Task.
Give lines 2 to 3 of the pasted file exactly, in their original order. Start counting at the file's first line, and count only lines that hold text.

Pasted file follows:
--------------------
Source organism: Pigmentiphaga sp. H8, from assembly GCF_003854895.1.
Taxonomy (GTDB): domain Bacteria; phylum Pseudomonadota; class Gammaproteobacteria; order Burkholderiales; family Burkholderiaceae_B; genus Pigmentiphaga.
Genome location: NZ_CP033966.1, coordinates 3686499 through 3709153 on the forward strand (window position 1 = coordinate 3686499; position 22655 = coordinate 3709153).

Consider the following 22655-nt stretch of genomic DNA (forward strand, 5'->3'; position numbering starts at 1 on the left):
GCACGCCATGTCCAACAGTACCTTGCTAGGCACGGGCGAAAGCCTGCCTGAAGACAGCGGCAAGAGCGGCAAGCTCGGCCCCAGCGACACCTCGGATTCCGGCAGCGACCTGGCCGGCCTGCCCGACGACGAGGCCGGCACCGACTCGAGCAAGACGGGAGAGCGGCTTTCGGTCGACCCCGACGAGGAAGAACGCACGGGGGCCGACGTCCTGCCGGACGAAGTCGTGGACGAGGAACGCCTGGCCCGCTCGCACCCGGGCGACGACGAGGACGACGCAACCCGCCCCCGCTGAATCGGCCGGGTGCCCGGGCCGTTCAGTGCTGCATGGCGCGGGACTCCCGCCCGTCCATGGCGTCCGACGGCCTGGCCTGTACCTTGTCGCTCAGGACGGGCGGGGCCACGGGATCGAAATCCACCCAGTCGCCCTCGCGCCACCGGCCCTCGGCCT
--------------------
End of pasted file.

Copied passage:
Taxonomy (GTDB): domain Bacteria; phylum Pseudomonadota; class Gammaproteobacteria; order Burkholderiales; family Burkholderiaceae_B; genus Pigmentiphaga.
Genome location: NZ_CP033966.1, coordinates 3686499 through 3709153 on the forward strand (window position 1 = coordinate 3686499; position 22655 = coordinate 3709153).